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November 28, 2012

Two petitions draw a combined 33,000 signatures for Missouri secession

A pair of petitions filed on a White House website that seek approval for Missouri to withdraw from the United States has garnered a combined 33,000 signatures over the last two weeks.

A pair of petitions filed on a White House website that seek approval for Missouri to withdraw from the United States has garnered a combined 33,000 signatures over the last two weeks.

McClatchy Newspapers reports that since President Barack Obama won re-election, nearly 1 million people from all 50 states have signed online petitions aimed at seceding from the union. The largest petition hails from Texas, which had 117,000-plus digital signatures by this week.

The petitions appear on a section of the White House website called “We the People” inviting users to submit or sign petitions about policy changes they would like to see. If a petition gets 25,000 signatures within a month, the White House staff will “review it, ensure it’s sent to the appropriate policy experts, and issue an official response.”

It does not appear that either of the Missouri petitions, however, has single-handedly reached 25,000 signatures. One has a little more than 20,000. Another has 13,000. Both were started on Nov. 10, and neither cites a rationale for secession beyond a partial quote from the Declaration of Independence.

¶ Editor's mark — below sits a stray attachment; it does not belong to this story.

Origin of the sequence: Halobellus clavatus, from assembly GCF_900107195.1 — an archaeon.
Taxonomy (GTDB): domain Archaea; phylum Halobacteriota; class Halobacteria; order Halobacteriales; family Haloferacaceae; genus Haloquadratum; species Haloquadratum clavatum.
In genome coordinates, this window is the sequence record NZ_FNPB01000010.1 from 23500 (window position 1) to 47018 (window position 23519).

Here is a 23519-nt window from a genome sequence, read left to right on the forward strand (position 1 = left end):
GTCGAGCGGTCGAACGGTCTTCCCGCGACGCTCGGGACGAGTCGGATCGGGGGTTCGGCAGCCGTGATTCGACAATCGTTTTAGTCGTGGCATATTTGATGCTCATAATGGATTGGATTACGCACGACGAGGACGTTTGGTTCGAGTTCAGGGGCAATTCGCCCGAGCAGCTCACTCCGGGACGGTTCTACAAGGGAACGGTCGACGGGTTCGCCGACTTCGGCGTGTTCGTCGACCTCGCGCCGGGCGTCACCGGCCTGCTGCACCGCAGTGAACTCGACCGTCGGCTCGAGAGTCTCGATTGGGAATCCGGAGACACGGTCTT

The petitions have no legal significance, and the U.S. Constitution does not allow states to unilaterally secede from the union. Many of the signatures on the Missouri petitions come from people who live outside the state.

That secession talk has also spawned other petitions in response. One, created by someone named Joseph M. from Philadelphia, calls for the White House to throw a pizza party for the rest of the nation if Missouri is allowed to secede.

“As remaining loyal citizens of America, and to shove it in Missourians faces once they aren’t a part of the U.S. any longer,” the petition reads, “a Nationwide Pizza Party would reconcile differences, mend old wounds and bring together the nation.” That document has drawn roughly 1,600 signatures.

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